The Symphony Animal Foundation Has Some Unusual Fundraising Tactics
Laraine Russo Harper is just your typical animal lover: she has eight dogs and a miniature horse, all of which were rescues. Her small town of Pahrump, NV, had lots of animals roaming through the desert plains, and while it was great to allow her animals to roam freely with plenty of room, it also broke her heart to see so many people abandon pets and farm animals in the desert once they could no longer take care of them. With only a small animal shelter in town, there just simply weren't enough resources to extend a home to every abandoned animal. The stray dogs and cats had a small chance of finding a home at the shelter, but other abandoned animals were turned away. "There are a lot of different breed rescues. But there is no rescue where you can take an animal that is abandoned or people can't hang onto them for whatever reason," Harper said.
Harper decided to make a change in Pahremp: she made plans to open the first no- kill shelter in the area, and it was to be open to all animals, not just cats and dogs. The Symphony Animal Foundation, named after two of her St. Bernards, Beethoven and Mozart, opened its doors in 2008, and has been expanding rapidly ever since. The no- kill animal sanctuary opened its doors as a way to support the local animal shelter, taking in larger animals that the shelter would have had to turn away; hopefully, the arrangement will decrease last year's number of euthanized animals from 1,900 to zero. The foundation also hopes to make long- term changes in the community through education for new or potential pet parents: "It's so important to get the right dog with the right family so they don't end up back in the shelter," Harper said.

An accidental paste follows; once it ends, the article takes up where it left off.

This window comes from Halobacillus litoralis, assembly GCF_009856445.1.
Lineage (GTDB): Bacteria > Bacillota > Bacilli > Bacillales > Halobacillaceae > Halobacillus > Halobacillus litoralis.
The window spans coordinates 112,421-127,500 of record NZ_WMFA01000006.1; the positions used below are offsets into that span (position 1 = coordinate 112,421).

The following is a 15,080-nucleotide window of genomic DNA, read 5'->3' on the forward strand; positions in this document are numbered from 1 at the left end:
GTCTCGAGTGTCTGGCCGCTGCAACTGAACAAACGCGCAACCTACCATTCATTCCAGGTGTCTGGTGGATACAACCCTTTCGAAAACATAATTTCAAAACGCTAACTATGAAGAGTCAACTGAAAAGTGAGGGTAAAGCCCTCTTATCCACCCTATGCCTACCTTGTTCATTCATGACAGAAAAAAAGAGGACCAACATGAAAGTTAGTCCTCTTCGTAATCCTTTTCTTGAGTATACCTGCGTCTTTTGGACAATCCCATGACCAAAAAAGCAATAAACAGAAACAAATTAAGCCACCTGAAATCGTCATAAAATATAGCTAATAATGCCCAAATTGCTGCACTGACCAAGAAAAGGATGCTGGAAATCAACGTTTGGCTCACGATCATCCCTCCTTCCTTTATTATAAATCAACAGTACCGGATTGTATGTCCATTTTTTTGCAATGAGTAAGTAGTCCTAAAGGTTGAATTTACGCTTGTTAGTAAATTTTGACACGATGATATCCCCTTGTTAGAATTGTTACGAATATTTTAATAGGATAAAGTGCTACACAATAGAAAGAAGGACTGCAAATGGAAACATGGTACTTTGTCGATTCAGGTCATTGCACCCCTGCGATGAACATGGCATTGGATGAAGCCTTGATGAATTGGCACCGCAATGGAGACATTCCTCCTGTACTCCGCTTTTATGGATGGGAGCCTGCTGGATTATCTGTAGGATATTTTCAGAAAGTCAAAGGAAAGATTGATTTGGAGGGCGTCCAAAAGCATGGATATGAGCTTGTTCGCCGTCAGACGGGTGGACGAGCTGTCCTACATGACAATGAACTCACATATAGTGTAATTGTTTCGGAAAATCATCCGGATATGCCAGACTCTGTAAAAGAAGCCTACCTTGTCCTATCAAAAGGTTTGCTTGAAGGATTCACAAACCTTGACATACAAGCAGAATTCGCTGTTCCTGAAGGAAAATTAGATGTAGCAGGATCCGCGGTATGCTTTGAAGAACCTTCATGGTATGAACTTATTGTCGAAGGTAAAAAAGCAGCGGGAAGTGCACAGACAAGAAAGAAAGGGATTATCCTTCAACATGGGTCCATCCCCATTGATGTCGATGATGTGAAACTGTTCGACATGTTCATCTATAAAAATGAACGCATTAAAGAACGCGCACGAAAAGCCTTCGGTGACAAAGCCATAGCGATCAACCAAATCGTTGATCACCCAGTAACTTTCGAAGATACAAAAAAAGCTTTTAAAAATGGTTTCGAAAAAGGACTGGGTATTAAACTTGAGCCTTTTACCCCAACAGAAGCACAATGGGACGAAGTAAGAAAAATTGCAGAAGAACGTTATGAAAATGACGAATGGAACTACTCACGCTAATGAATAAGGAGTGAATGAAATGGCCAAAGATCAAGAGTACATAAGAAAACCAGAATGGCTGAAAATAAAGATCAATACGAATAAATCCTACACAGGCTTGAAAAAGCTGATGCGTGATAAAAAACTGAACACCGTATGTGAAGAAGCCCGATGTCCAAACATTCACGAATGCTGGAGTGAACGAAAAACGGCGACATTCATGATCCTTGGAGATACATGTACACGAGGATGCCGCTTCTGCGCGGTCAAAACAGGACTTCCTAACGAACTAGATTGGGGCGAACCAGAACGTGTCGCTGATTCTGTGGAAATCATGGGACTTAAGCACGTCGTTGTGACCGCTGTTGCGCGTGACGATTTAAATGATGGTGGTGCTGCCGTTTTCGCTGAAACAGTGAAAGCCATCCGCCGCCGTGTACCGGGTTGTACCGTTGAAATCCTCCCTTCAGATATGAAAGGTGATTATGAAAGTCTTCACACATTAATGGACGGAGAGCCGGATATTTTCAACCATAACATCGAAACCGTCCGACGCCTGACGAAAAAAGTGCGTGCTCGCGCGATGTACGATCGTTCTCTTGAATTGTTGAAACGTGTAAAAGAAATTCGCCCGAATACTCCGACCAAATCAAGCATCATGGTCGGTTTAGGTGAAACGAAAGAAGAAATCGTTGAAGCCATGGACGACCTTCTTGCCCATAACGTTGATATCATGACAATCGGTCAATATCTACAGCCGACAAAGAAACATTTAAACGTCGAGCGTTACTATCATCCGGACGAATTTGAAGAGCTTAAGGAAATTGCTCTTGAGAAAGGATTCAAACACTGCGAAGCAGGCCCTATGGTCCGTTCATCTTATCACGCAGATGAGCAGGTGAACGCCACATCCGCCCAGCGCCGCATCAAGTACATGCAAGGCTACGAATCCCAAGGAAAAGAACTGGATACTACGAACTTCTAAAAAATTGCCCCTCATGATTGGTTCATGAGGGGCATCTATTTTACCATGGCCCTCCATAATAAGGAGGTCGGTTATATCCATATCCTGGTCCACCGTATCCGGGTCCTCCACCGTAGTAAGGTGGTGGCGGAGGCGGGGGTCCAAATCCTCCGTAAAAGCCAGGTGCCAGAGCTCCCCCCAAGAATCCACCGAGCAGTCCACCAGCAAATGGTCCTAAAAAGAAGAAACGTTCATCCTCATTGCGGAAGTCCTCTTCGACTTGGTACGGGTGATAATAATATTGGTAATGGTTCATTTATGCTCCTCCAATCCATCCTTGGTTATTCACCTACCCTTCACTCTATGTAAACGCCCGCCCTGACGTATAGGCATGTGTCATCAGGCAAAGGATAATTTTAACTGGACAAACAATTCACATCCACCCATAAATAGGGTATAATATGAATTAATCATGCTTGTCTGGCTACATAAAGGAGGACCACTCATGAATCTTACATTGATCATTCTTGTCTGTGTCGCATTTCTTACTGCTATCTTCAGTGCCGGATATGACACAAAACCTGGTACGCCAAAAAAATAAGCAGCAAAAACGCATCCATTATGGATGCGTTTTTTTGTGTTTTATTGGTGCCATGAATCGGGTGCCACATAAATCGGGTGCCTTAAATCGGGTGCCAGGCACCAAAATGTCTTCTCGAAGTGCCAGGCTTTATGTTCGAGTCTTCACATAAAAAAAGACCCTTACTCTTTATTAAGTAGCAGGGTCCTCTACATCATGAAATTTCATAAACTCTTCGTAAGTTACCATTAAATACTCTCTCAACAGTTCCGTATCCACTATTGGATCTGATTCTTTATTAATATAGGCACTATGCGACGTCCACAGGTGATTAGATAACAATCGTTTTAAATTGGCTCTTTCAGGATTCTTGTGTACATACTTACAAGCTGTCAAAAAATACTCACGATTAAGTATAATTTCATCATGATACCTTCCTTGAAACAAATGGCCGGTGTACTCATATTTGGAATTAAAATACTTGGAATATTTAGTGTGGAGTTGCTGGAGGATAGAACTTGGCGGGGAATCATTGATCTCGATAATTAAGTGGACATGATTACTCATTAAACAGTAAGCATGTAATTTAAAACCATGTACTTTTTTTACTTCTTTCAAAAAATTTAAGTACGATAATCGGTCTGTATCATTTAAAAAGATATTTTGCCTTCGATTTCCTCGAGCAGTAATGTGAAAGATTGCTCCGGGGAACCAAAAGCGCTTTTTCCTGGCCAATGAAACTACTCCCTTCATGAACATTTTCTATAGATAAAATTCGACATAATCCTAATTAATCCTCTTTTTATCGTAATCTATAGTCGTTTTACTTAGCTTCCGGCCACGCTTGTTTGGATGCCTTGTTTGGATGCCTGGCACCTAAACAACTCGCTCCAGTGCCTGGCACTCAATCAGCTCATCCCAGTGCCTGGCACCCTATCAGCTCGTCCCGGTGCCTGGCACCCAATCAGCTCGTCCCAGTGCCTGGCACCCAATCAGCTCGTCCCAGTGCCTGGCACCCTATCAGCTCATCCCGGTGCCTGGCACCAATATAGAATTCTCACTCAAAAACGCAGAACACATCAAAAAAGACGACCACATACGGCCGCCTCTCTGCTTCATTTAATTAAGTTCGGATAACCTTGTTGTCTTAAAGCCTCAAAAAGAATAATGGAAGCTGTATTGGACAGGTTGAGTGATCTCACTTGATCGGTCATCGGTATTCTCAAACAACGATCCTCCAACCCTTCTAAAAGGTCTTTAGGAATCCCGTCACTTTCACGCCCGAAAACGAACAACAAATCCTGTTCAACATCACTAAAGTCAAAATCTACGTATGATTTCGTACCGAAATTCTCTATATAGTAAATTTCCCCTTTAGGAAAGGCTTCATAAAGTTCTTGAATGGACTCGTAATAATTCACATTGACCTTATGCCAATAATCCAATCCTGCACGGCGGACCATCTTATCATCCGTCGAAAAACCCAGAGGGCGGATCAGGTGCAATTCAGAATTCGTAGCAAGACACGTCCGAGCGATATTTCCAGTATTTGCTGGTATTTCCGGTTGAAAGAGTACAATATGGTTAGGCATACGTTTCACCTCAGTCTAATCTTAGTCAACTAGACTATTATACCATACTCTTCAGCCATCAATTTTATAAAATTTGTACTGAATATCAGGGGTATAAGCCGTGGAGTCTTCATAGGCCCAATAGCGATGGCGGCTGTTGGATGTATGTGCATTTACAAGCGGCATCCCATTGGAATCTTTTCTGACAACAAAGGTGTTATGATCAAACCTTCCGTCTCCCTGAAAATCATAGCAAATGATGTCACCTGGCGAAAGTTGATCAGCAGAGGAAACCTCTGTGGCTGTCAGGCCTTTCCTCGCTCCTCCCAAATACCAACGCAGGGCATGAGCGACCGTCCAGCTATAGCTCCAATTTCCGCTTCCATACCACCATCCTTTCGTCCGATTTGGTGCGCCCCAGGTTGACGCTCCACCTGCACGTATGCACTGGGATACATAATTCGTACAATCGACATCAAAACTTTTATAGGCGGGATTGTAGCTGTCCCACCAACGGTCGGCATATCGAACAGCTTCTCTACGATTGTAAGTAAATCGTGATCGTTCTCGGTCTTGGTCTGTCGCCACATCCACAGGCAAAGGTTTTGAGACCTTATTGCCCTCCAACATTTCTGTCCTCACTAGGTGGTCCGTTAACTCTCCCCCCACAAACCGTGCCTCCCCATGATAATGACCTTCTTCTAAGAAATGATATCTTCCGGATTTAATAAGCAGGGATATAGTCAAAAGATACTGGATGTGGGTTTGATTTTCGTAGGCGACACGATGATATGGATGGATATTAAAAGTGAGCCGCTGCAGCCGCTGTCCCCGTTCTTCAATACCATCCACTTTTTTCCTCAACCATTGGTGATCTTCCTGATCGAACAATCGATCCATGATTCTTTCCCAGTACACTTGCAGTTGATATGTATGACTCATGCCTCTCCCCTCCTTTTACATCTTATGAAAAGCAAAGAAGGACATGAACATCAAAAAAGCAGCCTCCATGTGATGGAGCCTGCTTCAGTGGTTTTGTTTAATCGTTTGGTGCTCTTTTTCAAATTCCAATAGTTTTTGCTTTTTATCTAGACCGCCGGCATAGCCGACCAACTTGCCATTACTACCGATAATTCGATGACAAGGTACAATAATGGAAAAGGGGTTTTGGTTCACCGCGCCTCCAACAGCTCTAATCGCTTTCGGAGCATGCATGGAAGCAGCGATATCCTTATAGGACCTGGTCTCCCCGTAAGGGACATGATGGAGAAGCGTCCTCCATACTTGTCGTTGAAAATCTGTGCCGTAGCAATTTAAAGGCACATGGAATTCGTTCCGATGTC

The Symphony Animal Foundation has been getting some help with making ends meet: Nye County, the county in which Pahremp is located, has leased two acres of land to Harper for the very charitable rate of $ 1 per year. The organization also had a booth in the annual Pahrump Fair and Festival.
The most unusual source of funding for the unique foundation? Laraine Russo Harper decided that she would donate ALL of the profits from her book to the organization. That the animal lover would invest in her charity is no surprise, but the content of the book may come as a surprise: Harper's book, "Legal Tender", details her experience working as a madam for a legal brothel for six years! Luckily for all of the homeless animals in Pahremp and the volunteers at the foundation, the book has been a huge success, beginning to sell through its second edition of 5,000 copies.
Only in Nevada, folks.
For more information on animal welfare and pet tips check out Premier Pet Lifestyle Expert and Animal Rescue Advocate Wendy Diamond at www.wendydiamond.com and www.animalfair.com
Bark about it!